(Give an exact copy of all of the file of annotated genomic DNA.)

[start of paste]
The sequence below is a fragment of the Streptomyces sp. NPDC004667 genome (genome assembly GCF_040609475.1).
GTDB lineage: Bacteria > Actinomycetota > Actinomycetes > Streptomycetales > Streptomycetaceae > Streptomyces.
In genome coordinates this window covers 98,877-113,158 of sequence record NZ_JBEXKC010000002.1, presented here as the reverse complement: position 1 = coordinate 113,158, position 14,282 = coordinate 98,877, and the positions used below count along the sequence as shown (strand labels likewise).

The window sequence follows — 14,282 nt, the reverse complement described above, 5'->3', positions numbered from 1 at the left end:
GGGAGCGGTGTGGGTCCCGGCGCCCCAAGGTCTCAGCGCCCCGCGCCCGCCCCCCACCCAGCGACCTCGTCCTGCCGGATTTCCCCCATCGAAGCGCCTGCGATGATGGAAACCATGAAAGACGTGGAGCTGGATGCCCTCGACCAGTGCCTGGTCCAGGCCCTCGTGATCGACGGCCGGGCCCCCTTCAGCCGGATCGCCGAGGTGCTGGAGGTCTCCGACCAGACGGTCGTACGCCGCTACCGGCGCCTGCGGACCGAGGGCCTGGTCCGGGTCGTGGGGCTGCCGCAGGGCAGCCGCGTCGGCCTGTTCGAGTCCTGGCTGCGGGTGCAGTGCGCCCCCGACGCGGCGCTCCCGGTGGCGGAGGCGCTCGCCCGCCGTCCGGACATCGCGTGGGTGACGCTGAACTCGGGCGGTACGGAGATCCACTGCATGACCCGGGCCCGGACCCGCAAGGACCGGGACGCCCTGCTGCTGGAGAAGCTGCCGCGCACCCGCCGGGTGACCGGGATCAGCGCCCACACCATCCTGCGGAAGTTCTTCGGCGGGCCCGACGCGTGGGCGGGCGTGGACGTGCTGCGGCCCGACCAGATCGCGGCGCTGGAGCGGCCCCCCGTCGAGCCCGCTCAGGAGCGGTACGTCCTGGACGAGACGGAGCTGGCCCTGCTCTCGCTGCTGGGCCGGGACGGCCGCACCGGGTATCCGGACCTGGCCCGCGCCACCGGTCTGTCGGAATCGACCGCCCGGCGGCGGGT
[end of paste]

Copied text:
The sequence below is a fragment of the Streptomyces sp. NPDC004667 genome (genome assembly GCF_040609475.1).
GTDB lineage: Bacteria > Actinomycetota > Actinomycetes > Streptomycetales > Streptomycetaceae > Streptomyces.
In genome coordinates this window covers 98,877-113,158 of sequence record NZ_JBEXKC010000002.1, presented here as the reverse complement: position 1 = coordinate 113,158, position 14,282 = coordinate 98,877, and the positions used below count along the sequence as shown (strand labels likewise).

The window sequence follows — 14,282 nt, the reverse complement described above, 5'->3', positions numbered from 1 at the left end:
GGGAGCGGTGTGGGTCCCGGCGCCCCAAGGTCTCAGCGCCCCGCGCCCGCCCCCCACCCAGCGACCTCGTCCTGCCGGATTTCCCCCATCGAAGCGCCTGCGATGATGGAAACCATGAAAGACGTGGAGCTGGATGCCCTCGACCAGTGCCTGGTCCAGGCCCTCGTGATCGACGGCCGGGCCCCCTTCAGCCGGATCGCCGAGGTGCTGGAGGTCTCCGACCAGACGGTCGTACGCCGCTACCGGCGCCTGCGGACCGAGGGCCTGGTCCGGGTCGTGGGGCTGCCGCAGGGCAGCCGCGTCGGCCTGTTCGAGTCCTGGCTGCGGGTGCAGTGCGCCCCCGACGCGGCGCTCCCGGTGGCGGAGGCGCTCGCCCGCCGTCCGGACATCGCGTGGGTGACGCTGAACTCGGGCGGTACGGAGATCCACTGCATGACCCGGGCCCGGACCCGCAAGGACCGGGACGCCCTGCTGCTGGAGAAGCTGCCGCGCACCCGCCGGGTGACCGGGATCAGCGCCCACACCATCCTGCGGAAGTTCTTCGGCGGGCCCGACGCGTGGGCGGGCGTGGACGTGCTGCGGCCCGACCAGATCGCGGCGCTGGAGCGGCCCCCCGTCGAGCCCGCTCAGGAGCGGTACGTCCTGGACGAGACGGAGCTGGCCCTGCTCTCGCTGCTGGGCCGGGACGGCCGCACCGGGTATCCGGACCTGGCCCGCGCCACCGGTCTGTCGGAATCGACCGCCCGGCGGCGGGT